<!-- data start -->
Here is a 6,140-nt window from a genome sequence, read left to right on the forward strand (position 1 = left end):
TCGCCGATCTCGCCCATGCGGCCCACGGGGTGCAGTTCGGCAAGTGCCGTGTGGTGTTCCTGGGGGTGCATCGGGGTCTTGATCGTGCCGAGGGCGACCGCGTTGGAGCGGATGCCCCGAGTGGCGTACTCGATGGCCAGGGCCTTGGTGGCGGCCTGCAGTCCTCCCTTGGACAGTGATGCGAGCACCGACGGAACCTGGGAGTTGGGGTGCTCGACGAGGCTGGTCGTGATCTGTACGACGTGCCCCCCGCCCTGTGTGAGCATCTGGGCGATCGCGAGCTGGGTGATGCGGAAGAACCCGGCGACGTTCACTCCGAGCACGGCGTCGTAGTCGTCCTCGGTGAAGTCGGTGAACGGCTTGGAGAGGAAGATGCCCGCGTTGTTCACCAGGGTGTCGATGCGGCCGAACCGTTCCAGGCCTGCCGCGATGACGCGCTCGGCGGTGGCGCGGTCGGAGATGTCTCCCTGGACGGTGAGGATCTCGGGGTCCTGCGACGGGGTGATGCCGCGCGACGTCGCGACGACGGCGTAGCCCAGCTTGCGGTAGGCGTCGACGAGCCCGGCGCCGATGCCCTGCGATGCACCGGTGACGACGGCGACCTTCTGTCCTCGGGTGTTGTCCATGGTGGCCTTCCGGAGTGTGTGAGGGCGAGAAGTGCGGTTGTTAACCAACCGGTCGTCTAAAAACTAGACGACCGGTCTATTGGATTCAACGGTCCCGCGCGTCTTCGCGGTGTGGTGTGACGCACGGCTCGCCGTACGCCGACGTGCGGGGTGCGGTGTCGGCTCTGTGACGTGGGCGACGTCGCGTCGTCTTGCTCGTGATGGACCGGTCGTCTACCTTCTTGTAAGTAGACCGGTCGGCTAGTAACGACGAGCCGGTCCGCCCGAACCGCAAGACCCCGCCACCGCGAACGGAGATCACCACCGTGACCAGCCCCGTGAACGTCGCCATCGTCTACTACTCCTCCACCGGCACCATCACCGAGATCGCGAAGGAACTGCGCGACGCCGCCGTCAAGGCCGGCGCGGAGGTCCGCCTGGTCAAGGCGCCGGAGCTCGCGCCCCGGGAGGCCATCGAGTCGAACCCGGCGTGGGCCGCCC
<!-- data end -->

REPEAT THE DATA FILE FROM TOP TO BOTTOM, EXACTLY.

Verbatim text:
Here is a 6,140-nt window from a genome sequence, read left to right on the forward strand (position 1 = left end):
TCGCCGATCTCGCCCATGCGGCCCACGGGGTGCAGTTCGGCAAGTGCCGTGTGGTGTTCCTGGGGGTGCATCGGGGTCTTGATCGTGCCGAGGGCGACCGCGTTGGAGCGGATGCCCCGAGTGGCGTACTCGATGGCCAGGGCCTTGGTGGCGGCCTGCAGTCCTCCCTTGGACAGTGATGCGAGCACCGACGGAACCTGGGAGTTGGGGTGCTCGACGAGGCTGGTCGTGATCTGTACGACGTGCCCCCCGCCCTGTGTGAGCATCTGGGCGATCGCGAGCTGGGTGATGCGGAAGAACCCGGCGACGTTCACTCCGAGCACGGCGTCGTAGTCGTCCTCGGTGAAGTCGGTGAACGGCTTGGAGAGGAAGATGCCCGCGTTGTTCACCAGGGTGTCGATGCGGCCGAACCGTTCCAGGCCTGCCGCGATGACGCGCTCGGCGGTGGCGCGGTCGGAGATGTCTCCCTGGACGGTGAGGATCTCGGGGTCCTGCGACGGGGTGATGCCGCGCGACGTCGCGACGACGGCGTAGCCCAGCTTGCGGTAGGCGTCGACGAGCCCGGCGCCGATGCCCTGCGATGCACCGGTGACGACGGCGACCTTCTGTCCTCGGGTGTTGTCCATGGTGGCCTTCCGGAGTGTGTGAGGGCGAGAAGTGCGGTTGTTAACCAACCGGTCGTCTAAAAACTAGACGACCGGTCTATTGGATTCAACGGTCCCGCGCGTCTTCGCGGTGTGGTGTGACGCACGGCTCGCCGTACGCCGACGTGCGGGGTGCGGTGTCGGCTCTGTGACGTGGGCGACGTCGCGTCGTCTTGCTCGTGATGGACCGGTCGTCTACCTTCTTGTAAGTAGACCGGTCGGCTAGTAACGACGAGCCGGTCCGCCCGAACCGCAAGACCCCGCCACCGCGAACGGAGATCACCACCGTGACCAGCCCCGTGAACGTCGCCATCGTCTACTACTCCTCCACCGGCACCATCACCGAGATCGCGAAGGAACTGCGCGACGCCGCCGTCAAGGCCGGCGCGGAGGTCCGCCTGGTCAAGGCGCCGGAGCTCGCGCCCCGGGAGGCCATCGAGTCGAACCCGGCGTGGGCCGCCC